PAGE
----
The moral dangers of the East are also played out through the family business itself. The head of the Ammidon family has a heart attack when he realises that his other son, landlubber, William, has been trading opium. Nettie’s uncle, Edward Dunsack has just returned from China, and the Ammidon ship has carried his stash of opium to feed his addiction to the East. He worships Eastern culture, but Taou Yuen says, “China’s bad for men like him”. Edward is weak (“as pale as a Chinaman”) and easily tainted by the East, whereas Gerrit, a ‘real man’, ultimately resists. Edward sees in Taou, “all the beauty and culture of two thousand years of civilisation in one women. It takes knowledge to appreciate the full fascination of China”. But his love of the East is seen as unnatural, a sickness, and he is a reminder to Taou that she will never belong in the West.

Anna May Wong death scene Java Head

Java Head in context of Anna May Wong’s career

Java Head was Wong’s third film in Britain in 1934, along with Tiger Bay (J. Elder Wills) and Chu Chin Chow (Walter Forde). After the 1927 Cinematograph Film Act, a quota of films had to be British to counter the dominance of Hollywood films and Americanisation. With more movies being made in the UK, this provided opportunities for Anna May Wong to attain roles – and leading roles – which were not forthcoming in Hollywood. Karen Leong (2006) argues that Wong’s European cinematic performances and star persona, led to her win Hollywood parts, such as in Limehouse Blues for Paramount (Alexander Hall, 1934).

Anna May Wong PhotoPlay article about her making Limehouse Nights.

After making Tiger Bay in an interview with Doris Mackie, Anna May Wong stated:

“You see, I was tired of the parts I had to play… Why is it that the screen Chinese is nearly always the villain of the piece? … We are not like that… why do they never show these on screen? Why should we always scheme-rob-kill? I got so weary of it all – the scenarist’s conceptions of Chinese character, that I told myself I was done with films forever.”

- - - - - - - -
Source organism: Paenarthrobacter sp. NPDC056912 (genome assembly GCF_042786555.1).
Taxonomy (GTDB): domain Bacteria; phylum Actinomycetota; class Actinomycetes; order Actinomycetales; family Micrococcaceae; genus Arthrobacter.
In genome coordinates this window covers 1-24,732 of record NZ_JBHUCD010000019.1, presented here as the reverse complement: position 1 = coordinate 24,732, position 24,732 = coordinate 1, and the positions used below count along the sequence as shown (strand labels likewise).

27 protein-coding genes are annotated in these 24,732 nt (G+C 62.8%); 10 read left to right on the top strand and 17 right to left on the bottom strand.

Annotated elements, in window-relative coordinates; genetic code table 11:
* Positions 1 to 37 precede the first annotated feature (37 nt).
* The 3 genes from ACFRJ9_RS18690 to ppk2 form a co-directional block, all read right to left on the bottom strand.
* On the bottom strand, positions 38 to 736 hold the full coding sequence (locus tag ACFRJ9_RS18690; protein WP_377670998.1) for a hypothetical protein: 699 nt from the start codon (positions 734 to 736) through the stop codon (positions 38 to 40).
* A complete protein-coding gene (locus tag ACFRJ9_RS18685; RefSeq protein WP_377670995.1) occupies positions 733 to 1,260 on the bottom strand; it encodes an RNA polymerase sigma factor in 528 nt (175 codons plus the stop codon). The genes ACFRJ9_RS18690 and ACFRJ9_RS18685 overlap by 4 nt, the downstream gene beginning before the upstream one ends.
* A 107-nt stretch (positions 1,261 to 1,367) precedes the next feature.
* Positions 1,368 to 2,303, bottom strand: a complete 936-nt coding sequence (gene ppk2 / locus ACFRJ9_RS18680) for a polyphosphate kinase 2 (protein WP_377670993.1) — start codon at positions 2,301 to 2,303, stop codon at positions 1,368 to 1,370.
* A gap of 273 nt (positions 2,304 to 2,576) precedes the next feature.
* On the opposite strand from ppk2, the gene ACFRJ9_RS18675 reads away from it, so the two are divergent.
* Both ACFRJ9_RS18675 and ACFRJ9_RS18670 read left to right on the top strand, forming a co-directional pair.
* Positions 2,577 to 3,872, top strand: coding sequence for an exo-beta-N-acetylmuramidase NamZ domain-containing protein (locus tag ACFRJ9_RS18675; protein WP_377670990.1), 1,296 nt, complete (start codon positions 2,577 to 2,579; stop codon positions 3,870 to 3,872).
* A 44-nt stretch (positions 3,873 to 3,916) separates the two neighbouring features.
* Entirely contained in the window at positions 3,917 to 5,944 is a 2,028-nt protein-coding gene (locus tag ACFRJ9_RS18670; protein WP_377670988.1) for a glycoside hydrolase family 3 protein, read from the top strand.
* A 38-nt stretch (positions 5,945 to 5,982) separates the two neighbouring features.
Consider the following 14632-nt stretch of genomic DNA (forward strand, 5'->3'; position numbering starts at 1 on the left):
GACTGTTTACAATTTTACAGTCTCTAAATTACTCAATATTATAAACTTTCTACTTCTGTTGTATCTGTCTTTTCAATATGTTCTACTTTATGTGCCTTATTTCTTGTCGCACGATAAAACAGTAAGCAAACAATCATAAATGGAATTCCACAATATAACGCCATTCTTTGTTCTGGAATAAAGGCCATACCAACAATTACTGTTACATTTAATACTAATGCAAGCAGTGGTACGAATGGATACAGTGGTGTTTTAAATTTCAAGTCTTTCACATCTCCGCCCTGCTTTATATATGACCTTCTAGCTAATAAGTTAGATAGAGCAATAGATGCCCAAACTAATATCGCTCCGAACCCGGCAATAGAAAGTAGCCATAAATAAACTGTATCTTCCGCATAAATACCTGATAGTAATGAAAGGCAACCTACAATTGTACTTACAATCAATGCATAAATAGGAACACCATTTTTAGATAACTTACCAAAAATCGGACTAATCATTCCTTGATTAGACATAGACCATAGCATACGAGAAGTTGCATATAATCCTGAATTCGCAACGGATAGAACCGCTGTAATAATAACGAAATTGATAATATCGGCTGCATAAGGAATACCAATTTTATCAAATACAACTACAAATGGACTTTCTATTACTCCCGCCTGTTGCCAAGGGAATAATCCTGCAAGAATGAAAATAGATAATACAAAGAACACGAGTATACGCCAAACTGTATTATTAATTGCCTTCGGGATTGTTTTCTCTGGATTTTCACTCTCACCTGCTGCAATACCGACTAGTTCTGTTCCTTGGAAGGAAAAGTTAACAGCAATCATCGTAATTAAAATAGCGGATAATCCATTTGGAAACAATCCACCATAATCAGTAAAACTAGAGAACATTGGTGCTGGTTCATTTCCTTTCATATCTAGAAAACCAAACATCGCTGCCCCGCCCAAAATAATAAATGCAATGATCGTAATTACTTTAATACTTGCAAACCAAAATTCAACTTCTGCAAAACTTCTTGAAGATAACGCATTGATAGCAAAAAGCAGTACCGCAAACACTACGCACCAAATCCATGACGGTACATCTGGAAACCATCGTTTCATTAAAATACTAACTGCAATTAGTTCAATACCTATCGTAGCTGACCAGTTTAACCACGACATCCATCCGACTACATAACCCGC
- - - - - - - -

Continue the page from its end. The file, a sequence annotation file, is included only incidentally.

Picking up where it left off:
Although Wong goes on to say that her character in Tiger Bay is a more accurate representation of Chinese people, from our contemporary perspective, the narrative of this film follows a similar pattern to Java Head. Western colonisation is justified through a Chinese, exotic character, who, although seems to be on the side of the British Empire, has a murderous heart and must sacrifice herself so the young, white heterosexual couple can be happy. However, Wong’s critique of Hollywood as racist suits the British feeling against American imperialism, and also helps to cover their own colonial guilt.

The Motion Picture Production (Hays’) Code in America, which began to be enforced more strongly after 1934, prevented miscegenation, so kissing between different races was forbidden. Java Head was the only film where Wong kissed a male actor (her kissing scene from Piccadilly [Ewald André Dupon,1929] was cut).  However, even at the time, one reviewer stated that Java Head “chiefly serves to introduce the most famous object in the museum, the daughter of a Chinese mandarin (Miss Anna May Wong)… making an engaging contrast with the homely Bristolware”. There is a patriotic parade during Java Head for the Queen’s birthday where Gerrit and Nettie realise that they are in love, but Taou Yuen is absent illustrating that the East cannot fit into the British home.

A natural sacrifice

For contemporary audiences, as soon as Gerrit starts flirting with Nettie, you know that it’s over for Anna May Wong. Java Head may leave a bitter taste as she sacrifices herself so that the white couple can sail happily off into the sunset, to visit new lands, but stay British.

Gerritt and Nettie in the final scene of Java Head.

Have you seen Java Head or any other Anna May Wong movies? Let me know what you thought.

Further reading:

Leong, Karen J., (2006) “Anna May Wong and the British Film Industry” in “Quarterly Review of Film and Video (23, pp 13-22)

Living without the Queen’s head (my Bristol Pound TXT2Pay Challenge)

Bristol Pound Challenge - mobile phone for TXT2Pay

How long could you live without access to credit cards, or that printed cash with the Queen’s head on? Well, recently I took up the challenge of swapping my purse for my mobile phone with Bristol Pound’s TXT2Pay system. As I made my way around Bristol on my mission, people usually asked worriedly whether I had to pay for everything this way – food, drink and entertainment. So how long would I last…?

Read more on the Bristol Pound blog.